2008 record      


The IBD/TIPP Economic Optimism Index slipped 1.6 points, or 3.2% in June, posting a reading of 48.1 vs. 49.7 in May.  The index is 0.4 points above its 12-month average of 47.7, 3.7 points above its reading of 44.4 in December 2007 when the economy entered the recession, and 1.1 points below its all-time average of 49.2.


Note: Index readings above 50 indicate optimism; below 50 indicate pessimism.

The IBD/TIPP Economic Optimism Index has a good track record of foreshadowing the confidence indicators put out later each month by the University of Michigan and The Conference Board.  IBD/TIPP conducted the national poll of 856 adults from May 26 to May 31. The margin of error is +/-3.4 percentage points.

The IBD/TIPP Economic Optimism Index has three key components.  This month, all three components of the index declined.

    • The Six-Month Economic Outlook, a measure of how consumers feel about the economy’s prospects in the next six months, dropped 2.4 points, or 5.0%, to 45.3.  The sub-index was 32.1 when the economy entered the last recession in December 2007.

    • The Personal Financial Outlook, a measure of how Americans feel about their own finances in the next six months, decreased 0.6 points, or 1.0%, to 57.7.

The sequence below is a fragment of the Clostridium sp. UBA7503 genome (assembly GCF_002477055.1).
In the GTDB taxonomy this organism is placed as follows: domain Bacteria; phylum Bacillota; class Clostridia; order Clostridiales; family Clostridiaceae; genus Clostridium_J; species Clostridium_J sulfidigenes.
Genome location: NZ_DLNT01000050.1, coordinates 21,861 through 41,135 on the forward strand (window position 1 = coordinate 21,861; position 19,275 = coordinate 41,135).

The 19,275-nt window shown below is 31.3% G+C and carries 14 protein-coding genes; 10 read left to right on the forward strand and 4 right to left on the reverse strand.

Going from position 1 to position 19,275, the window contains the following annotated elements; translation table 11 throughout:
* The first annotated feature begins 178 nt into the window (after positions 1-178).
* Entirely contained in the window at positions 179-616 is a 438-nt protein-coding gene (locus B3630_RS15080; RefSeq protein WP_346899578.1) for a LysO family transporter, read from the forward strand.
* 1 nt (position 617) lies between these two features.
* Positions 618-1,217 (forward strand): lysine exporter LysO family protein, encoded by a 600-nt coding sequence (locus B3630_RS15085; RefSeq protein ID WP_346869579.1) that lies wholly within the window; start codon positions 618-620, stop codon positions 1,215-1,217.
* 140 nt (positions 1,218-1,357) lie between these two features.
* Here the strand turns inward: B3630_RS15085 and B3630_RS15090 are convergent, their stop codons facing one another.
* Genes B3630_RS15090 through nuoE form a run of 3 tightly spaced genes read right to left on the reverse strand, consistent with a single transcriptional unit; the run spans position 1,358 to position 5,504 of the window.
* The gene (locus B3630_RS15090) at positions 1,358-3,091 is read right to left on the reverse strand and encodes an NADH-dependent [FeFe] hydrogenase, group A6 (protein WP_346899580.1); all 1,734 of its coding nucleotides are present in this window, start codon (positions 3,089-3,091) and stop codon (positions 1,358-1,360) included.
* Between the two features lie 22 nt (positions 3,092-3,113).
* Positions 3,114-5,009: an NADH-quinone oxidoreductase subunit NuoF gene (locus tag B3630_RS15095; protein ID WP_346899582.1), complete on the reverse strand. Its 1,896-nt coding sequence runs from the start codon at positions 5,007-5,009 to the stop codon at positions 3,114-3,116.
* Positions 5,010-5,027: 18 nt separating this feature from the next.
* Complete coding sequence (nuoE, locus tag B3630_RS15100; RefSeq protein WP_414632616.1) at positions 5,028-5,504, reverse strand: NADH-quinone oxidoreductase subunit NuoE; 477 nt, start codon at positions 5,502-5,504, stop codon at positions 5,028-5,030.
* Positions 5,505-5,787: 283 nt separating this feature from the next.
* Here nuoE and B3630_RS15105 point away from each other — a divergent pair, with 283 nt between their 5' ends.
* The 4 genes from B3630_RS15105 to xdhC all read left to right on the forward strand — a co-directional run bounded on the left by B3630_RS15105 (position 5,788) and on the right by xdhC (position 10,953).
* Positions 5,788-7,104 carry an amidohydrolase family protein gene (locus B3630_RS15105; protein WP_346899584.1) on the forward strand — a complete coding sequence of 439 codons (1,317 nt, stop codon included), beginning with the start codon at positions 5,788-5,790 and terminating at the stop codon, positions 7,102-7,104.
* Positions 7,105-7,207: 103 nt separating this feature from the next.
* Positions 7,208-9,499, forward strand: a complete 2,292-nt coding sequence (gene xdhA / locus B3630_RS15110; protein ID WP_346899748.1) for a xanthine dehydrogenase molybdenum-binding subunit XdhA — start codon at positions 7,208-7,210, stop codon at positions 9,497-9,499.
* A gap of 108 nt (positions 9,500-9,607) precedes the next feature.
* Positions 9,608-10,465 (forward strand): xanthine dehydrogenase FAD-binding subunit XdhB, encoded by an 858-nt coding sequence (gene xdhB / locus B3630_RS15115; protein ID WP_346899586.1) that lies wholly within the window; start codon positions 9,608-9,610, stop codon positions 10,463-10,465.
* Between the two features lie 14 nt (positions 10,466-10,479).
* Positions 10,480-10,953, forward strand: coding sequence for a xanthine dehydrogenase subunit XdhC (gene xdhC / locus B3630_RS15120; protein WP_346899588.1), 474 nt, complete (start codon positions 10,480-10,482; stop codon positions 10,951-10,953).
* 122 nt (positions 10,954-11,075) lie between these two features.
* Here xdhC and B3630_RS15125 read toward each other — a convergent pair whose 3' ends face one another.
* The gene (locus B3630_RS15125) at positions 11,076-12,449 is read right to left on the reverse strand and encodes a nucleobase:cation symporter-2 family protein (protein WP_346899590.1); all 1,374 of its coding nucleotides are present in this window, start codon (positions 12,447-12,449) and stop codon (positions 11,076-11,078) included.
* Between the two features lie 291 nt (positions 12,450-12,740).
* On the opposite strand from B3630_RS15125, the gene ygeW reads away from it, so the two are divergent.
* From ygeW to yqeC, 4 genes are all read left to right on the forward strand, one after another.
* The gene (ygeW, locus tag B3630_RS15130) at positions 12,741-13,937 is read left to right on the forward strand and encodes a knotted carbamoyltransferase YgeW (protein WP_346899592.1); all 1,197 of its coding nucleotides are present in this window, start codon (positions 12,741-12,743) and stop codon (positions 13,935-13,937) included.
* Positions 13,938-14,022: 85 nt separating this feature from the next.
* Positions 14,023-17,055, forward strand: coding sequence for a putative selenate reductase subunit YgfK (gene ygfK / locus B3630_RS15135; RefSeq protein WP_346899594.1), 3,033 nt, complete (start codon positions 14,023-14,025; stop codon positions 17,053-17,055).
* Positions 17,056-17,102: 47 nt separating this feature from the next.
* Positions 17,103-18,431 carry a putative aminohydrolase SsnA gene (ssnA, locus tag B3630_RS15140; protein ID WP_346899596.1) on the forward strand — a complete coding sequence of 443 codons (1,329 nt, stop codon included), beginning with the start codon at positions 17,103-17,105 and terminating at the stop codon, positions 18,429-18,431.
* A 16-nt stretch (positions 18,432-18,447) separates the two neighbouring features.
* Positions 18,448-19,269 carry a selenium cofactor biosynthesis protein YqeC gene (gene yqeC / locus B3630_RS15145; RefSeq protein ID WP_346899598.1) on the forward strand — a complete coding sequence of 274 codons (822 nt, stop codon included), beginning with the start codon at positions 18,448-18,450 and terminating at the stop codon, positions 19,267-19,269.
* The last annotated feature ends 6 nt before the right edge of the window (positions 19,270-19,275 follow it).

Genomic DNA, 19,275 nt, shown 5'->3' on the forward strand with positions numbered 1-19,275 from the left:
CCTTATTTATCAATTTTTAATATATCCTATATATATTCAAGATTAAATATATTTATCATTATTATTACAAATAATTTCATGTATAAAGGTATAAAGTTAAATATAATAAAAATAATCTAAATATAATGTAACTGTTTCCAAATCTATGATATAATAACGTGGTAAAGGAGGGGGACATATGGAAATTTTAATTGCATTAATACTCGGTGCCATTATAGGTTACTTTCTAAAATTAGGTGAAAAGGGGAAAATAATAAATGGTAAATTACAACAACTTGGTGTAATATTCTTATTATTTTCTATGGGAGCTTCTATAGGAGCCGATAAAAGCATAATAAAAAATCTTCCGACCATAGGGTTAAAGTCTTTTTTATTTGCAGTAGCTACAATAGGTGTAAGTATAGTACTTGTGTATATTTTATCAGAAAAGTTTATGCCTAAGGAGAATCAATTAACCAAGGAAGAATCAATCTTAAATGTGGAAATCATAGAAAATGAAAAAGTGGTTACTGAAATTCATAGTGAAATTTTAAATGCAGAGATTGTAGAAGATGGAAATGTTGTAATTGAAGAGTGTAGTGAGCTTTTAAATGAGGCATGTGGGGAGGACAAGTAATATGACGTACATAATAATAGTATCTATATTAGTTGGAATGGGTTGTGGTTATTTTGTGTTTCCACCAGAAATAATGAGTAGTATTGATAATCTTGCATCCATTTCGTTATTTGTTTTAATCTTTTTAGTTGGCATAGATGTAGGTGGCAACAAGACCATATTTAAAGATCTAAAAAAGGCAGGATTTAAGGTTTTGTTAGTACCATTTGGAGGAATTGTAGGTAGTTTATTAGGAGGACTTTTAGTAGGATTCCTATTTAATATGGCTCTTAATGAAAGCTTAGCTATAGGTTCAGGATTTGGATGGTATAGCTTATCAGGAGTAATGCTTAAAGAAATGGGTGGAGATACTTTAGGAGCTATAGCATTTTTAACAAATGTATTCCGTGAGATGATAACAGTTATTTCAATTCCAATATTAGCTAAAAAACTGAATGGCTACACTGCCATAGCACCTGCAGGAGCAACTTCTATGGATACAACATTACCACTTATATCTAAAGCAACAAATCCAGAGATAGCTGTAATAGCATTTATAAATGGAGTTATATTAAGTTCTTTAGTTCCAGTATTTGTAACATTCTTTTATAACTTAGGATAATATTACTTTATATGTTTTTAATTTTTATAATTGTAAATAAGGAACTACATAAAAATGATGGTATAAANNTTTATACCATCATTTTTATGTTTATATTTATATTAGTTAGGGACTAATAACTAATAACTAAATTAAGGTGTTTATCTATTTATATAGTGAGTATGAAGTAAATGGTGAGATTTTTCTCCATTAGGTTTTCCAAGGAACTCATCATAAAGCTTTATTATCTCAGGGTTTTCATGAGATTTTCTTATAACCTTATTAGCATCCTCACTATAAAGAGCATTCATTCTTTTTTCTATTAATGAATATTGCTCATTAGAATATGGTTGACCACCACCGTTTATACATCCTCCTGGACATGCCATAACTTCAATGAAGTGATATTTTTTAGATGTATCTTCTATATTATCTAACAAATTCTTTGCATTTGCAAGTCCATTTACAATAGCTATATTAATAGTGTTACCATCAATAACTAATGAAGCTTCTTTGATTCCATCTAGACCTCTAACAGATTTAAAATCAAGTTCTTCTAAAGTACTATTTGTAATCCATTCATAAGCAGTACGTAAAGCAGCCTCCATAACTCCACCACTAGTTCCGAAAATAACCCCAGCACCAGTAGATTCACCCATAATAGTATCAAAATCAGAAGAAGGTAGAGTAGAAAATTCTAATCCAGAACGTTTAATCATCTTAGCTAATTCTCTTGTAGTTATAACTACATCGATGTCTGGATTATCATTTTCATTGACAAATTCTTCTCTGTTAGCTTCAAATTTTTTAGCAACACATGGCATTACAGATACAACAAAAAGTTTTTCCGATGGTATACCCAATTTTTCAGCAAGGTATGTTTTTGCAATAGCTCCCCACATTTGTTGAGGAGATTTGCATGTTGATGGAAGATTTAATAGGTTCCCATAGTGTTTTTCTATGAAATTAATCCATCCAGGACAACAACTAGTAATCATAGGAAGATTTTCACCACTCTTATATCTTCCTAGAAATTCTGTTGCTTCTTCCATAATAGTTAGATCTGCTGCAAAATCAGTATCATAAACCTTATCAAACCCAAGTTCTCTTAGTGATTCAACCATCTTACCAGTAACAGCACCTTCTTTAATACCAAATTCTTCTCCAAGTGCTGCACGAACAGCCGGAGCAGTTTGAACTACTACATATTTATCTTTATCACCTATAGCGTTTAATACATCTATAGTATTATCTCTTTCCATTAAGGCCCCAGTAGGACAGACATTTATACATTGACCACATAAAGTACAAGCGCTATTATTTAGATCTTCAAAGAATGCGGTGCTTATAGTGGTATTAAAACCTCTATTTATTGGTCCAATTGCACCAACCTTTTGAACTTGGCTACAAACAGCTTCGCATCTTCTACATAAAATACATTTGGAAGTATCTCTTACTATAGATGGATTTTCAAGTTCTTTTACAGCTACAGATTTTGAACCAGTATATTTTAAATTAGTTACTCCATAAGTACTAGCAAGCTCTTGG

• Confidence in Federal Economic Policies, a proprietary IBD/TIPP measure of views on how government economic policies are working, declined 1.9 points, or 4.4%, to 41.2.

“Recent economic reports showed contraction.  Further, recent data indicates weak employment growth.   In our poll, twenty-three percent of households have at least one person looking for a full-time job,” said Raghavan Mayur, president of TechnoMetrica, IBD's polling partner.

“The economy clearly hit a soft patch in the first quarter,” said Terry Jones, associate editor of Investor’s Business Daily. “Based on the most recent GDP estimates for the second quarter, a strong surge in growth isn’t likely soon. Americans seem to understand this.”

The Breakdown

This month, six of the 21 demographic groups that IBD/TIPP tracks were above 50 on the Economic Optimism Index. Five groups improved and sixteen groups declined.
On the Economic Outlook component, 2 of the 21 groups that IBD/TIPP tracks scored in optimistic territory.  Four groups improved and sixteen declined.  One did not change.
On the Personal Financial component, all of the 21 groups IBD/TIPP tracks scored in optimistic territory. Nine groups increased and twelve declined.

On the Federal Policies component, two of the 21 demographic groups tracked were above 50.  Five groups advanced on the component and sixteen groups declined.

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